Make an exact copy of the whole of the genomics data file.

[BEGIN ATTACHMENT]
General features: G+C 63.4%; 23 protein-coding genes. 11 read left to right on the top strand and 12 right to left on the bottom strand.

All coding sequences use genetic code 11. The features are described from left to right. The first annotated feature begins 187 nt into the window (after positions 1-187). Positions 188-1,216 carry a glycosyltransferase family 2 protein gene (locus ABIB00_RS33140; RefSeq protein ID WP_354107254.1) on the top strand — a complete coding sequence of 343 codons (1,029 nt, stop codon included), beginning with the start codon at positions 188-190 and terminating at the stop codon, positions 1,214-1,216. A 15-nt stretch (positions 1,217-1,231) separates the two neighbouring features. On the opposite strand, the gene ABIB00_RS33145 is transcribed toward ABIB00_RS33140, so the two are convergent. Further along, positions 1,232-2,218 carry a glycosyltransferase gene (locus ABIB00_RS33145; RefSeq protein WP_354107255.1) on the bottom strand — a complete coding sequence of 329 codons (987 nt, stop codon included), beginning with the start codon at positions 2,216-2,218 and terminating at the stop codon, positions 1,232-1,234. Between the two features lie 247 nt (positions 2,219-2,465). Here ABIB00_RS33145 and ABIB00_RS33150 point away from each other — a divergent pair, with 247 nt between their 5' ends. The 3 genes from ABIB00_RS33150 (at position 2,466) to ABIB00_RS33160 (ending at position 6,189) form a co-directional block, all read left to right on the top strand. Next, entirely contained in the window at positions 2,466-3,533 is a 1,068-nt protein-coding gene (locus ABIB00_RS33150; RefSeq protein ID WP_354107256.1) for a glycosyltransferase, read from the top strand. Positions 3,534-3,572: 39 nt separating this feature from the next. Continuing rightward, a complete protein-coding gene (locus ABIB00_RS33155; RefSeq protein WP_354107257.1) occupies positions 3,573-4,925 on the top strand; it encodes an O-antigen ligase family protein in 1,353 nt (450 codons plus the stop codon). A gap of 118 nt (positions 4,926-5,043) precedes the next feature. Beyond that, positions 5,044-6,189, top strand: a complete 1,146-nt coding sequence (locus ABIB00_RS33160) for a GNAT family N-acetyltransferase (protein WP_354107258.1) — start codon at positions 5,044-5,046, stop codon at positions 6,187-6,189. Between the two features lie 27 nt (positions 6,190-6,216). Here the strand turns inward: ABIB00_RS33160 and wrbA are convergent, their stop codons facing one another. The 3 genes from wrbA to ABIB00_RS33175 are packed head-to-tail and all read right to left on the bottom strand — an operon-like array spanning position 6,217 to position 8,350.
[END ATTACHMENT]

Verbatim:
General features: G+C 63.4%; 23 protein-coding genes. 11 read left to right on the top strand and 12 right to left on the bottom strand.

All coding sequences use genetic code 11. The features are described from left to right. The first annotated feature begins 187 nt into the window (after positions 1-187). Positions 188-1,216 carry a glycosyltransferase family 2 protein gene (locus ABIB00_RS33140; RefSeq protein ID WP_354107254.1) on the top strand — a complete coding sequence of 343 codons (1,029 nt, stop codon included), beginning with the start codon at positions 188-190 and terminating at the stop codon, positions 1,214-1,216. A 15-nt stretch (positions 1,217-1,231) separates the two neighbouring features. On the opposite strand, the gene ABIB00_RS33145 is transcribed toward ABIB00_RS33140, so the two are convergent. Further along, positions 1,232-2,218 carry a glycosyltransferase gene (locus ABIB00_RS33145; RefSeq protein WP_354107255.1) on the bottom strand — a complete coding sequence of 329 codons (987 nt, stop codon included), beginning with the start codon at positions 2,216-2,218 and terminating at the stop codon, positions 1,232-1,234. Between the two features lie 247 nt (positions 2,219-2,465). Here ABIB00_RS33145 and ABIB00_RS33150 point away from each other — a divergent pair, with 247 nt between their 5' ends. The 3 genes from ABIB00_RS33150 (at position 2,466) to ABIB00_RS33160 (ending at position 6,189) form a co-directional block, all read left to right on the top strand. Next, entirely contained in the window at positions 2,466-3,533 is a 1,068-nt protein-coding gene (locus ABIB00_RS33150; RefSeq protein ID WP_354107256.1) for a glycosyltransferase, read from the top strand. Positions 3,534-3,572: 39 nt separating this feature from the next. Continuing rightward, a complete protein-coding gene (locus ABIB00_RS33155; RefSeq protein WP_354107257.1) occupies positions 3,573-4,925 on the top strand; it encodes an O-antigen ligase family protein in 1,353 nt (450 codons plus the stop codon). A gap of 118 nt (positions 4,926-5,043) precedes the next feature. Beyond that, positions 5,044-6,189, top strand: a complete 1,146-nt coding sequence (locus ABIB00_RS33160) for a GNAT family N-acetyltransferase (protein WP_354107258.1) — start codon at positions 5,044-5,046, stop codon at positions 6,187-6,189. Between the two features lie 27 nt (positions 6,190-6,216). Here the strand turns inward: ABIB00_RS33160 and wrbA are convergent, their stop codons facing one another. The 3 genes from wrbA to ABIB00_RS33175 are packed head-to-tail and all read right to left on the bottom strand — an operon-like array spanning position 6,217 to position 8,350.